Procedures which are performed entirely under general anaesthesia where the animal would not recover consciousness. At Pirbright animals could be put under general anaesthesia for the collection of blood and tissue samples, and then euthanised without ever regaining consciousness.

Given the infectious nature of the viruses we work with, it is not possible to sell animals back into the national herd or to privately rehome them at the end of the studies. They are therefore euthanised by a trained and competent member of staff using an appropriate method.

The severity classification of procedures at the Institute varies from year to year depending on the research that is undertaken. Wherever possible, the fullest use of outcomes and techniques are shared including the supply of results, materials and samples to various interested parties, internally and externally, to accommodate their research needs and objectives and to promote the value of collaborative research by optimising reduction, replacement and refinement strategies, known as the 3Rs. Find out about about Pirbright's approach to the 3Rs.

As part of The Pirbright Institute’s commitment to openness and transparency, the severity categories of animals used in research in 2016 and 2017 are published in the tables below.

Type of animal Sub-threshold Mild Moderate Severe Non-recovery
Pigs 0 161 46 0 48
Mice 0 0 91 0 0
Cattle 0 49 107 0 0
Domestic fowl 0 337 74 0 0
Guinea pigs 0 18 0 0 0
Rabbits 0 18 0 0 0
Goats 0 20 4 0 0
Overall total 0 603 322 0 48
% total procedures severity limit 0% 62% 33% 0% 5%
Type of animal Sub-threshold Mild Moderate Severe Non-recovery
Pigs 0 277 67 0 18
Mice 0 74 0 0 0
Cattle 0 113 81 0 0
Domestic fowl 0 878 75 5 0
Guinea pigs 0 20 0 0 0
Rabbits 0 8 0 0 0
Sheep 0 15 0 0 0
Goats 0 82 24 0 0
Overall total 0 1467 247 5 18
% total procedures severity limit 0.0% 84.5% 14.2% 0.3% 1.0%

Additional animal statistics for 2017

Outlined here are the figures for Pirbright, as well as the measures taken to ensure that animals used in research are done so to the fullest extent. Reporting requirements in the EU Directive (2010/63/EU) require that every 5 years each EU country must submit the number of animals that are humanely killed in research facilities licenced under ASPA without being used in any regulated procedures. Examples of why this may happen include:

  • Animals bred for tissue samples
  • Animals used to sustain inbred colonies (this includes breeding stock and neonatal losses)
  • ‘Sentinel animals’ used for health screening of other animals in the laboratory
  • Animals that were bred for research, but could not be used. Reasons include
    • They were the wrong sex for the research
    • They were involved in creating or maintaining genetically altered lines, but did not express the required genetic alteration (i.e. were born as wildtypes)
    • The number was over and above the numbers needed for the research study (litter sizes can be unpredictable)

How many animals were reported in the Additional Animal Statistics by The Pirbright Institute?

Species Total
Pigs 28
Domestic fowl 518

Why are these Statistics not counted in the Home Office Annual Returns?

The Home Office Annual Returns detail the number of animal uses under a Project Licence. The numbers captured represent all animals which have undergone regulated procedures. A regulated procedure is one which is carried out on a protected animal for a scientific or educational purpose and may cause that animal a level of pain, suffering, distress or lasting harm equal to or above that of an injection according to good veterinary practice. Animals that make up the Additional Animal Statistics do not undergo any regulated procedures, and are thus never captured in the Annual Returns.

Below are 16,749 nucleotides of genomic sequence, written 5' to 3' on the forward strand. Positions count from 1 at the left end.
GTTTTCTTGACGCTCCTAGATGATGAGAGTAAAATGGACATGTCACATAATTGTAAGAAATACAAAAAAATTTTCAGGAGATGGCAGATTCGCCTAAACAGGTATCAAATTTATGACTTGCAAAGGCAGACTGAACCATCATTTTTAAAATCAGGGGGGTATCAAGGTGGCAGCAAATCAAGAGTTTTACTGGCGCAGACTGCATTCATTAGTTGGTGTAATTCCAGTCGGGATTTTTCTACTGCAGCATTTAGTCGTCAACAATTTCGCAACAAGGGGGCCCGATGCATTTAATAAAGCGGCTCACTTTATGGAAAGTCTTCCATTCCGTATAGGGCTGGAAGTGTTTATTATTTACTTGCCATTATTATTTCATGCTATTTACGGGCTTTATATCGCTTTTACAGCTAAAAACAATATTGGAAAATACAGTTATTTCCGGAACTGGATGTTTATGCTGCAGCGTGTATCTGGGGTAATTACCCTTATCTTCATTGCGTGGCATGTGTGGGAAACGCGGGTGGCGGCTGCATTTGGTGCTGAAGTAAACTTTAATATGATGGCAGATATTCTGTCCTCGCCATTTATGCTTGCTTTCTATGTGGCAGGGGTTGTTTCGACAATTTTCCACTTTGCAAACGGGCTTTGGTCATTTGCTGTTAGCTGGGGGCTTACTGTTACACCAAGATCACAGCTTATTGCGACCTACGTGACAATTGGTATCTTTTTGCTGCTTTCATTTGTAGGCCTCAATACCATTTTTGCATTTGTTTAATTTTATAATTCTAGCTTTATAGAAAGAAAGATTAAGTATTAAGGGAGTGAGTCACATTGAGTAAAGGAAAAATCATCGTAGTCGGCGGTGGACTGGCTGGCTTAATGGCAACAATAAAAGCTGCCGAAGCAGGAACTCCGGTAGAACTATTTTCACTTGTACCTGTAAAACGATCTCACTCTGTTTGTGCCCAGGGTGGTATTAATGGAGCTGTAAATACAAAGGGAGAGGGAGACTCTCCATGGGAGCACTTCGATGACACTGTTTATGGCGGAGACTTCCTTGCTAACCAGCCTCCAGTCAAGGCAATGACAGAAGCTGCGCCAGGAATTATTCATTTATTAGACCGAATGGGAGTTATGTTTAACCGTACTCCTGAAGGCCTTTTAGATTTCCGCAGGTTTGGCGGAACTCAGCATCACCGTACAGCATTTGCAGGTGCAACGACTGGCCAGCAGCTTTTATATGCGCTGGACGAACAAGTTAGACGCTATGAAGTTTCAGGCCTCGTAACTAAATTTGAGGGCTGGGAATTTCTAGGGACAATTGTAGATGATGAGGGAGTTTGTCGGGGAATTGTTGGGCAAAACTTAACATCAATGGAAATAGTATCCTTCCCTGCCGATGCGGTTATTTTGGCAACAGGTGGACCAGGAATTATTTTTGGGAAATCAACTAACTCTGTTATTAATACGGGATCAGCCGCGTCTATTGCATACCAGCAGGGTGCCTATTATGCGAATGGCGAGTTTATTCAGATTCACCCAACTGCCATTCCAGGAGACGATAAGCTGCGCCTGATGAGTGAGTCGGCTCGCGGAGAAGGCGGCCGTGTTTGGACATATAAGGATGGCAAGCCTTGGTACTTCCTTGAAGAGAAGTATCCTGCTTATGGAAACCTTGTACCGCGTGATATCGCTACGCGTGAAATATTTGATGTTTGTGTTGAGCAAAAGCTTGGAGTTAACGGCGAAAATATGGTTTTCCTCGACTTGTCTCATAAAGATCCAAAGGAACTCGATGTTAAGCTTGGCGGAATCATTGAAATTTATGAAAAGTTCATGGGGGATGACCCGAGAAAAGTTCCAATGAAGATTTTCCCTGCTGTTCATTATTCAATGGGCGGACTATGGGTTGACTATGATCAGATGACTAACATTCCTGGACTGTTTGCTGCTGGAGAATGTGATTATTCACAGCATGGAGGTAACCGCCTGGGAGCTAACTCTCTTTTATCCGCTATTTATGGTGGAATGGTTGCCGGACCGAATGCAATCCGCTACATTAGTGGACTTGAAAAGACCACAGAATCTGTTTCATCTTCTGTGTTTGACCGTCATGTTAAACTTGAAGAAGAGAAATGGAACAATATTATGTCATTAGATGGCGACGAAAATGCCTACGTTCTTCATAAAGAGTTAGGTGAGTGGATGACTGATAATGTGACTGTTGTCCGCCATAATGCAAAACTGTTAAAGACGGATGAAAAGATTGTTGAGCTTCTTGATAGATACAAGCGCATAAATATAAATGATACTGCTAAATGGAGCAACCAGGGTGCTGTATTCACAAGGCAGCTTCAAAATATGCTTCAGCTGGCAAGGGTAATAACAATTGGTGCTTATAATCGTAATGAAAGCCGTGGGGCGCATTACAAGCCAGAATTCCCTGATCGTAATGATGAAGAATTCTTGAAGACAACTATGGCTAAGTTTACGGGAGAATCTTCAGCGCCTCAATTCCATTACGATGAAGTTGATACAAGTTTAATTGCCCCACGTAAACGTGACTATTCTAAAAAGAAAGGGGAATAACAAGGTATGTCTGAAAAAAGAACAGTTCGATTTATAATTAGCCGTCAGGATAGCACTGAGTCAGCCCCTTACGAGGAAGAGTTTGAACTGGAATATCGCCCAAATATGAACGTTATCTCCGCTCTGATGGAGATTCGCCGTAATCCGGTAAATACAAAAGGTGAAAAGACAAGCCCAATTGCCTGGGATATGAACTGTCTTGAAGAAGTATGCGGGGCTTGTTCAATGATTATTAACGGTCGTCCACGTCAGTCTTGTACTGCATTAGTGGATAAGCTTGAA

Why is The Pirbright Institute providing this information now?

Pirbright makes every effort for transparency in animal research and has a dedicated animals in research section on the corporate website. 2017 is the first year that the Government has requested additional animal statistics (in accordance with Directive 2010/63/EU) and as such Pirbright is providing these figures to respond to this request. As the Directive only requires this data every five years it is unclear whether such information will be requested in the future.

What was the experience of the animals reported by The Pirbright Institute in the Additional Animal Statistics?

The Pirbright Institute reported 518 domestic fowl (chickens) and 28 pigs in the Additional Animal Statistics for 2017.

The chickens lived within a laboratory environment from hatch, subject to the Code of Practice, with access to food, water and veterinary care. They were all humanely killed using an EU-approved Schedule 1 method.

Whilst blood and tissues were collected for use in scientific research from the majority of these birds, some chickens were culled due to excess between hatch and supply. However the Institute is continually striving to reduce the number of excess hatched birds. Fertility, the percentage of incubated embryos that are fertile, and hatchability rates, the percentage of fertile eggs which go on to hatch, are regularly reviewed.  Embryonated eggs are carefully monitored to study the fertility, growth and development of an embryo during incubation.

The pigs, bred at a commercial farm or licenced Establishment, were humanely killed using an EU-approved Schedule 1 method upon arriving at The Pirbright Institute. Blood, tissues and body fluids were then collected and used in scientific research.

How do animals not used in any regulated procedures contribute to research?

Animals killed for blood or tissue samples directly contribute to and are required for the Institute’s scientific research. For example, animal tissues such as kidney, trachea, spleen, femur, are used to prepare organ cultures which enable our researchers to measure and characterise virus replication and interactions within the host cells, red blood cells are used to assess virus concentration and white blood cells are used to investigate the immune system and responses to viral infection.  The use of blood, tissues and body fluids provides the Institute’s researchers with an alternative method of studying cells and organs in a controlled setting. They also contribute towards replacing the need to use living animals in procedures through the development of cell-based, in vitro or ex vivo, laboratory techniques, which is vital in Pirbright’s efforts to apply the principles of the 3Rs: Reduction (in numbers), Refinement (of procedures) and Replacement (with laboratory procedures).

Where can I find the statistics for the UK?

The Home Office have published a detailed report summarising the figures.


Back to Animals in research

Trim content

® The Pirbright Institute 2019 | A company limited by guarantee, registered in England no. 559784. The Institute is also a registered charity.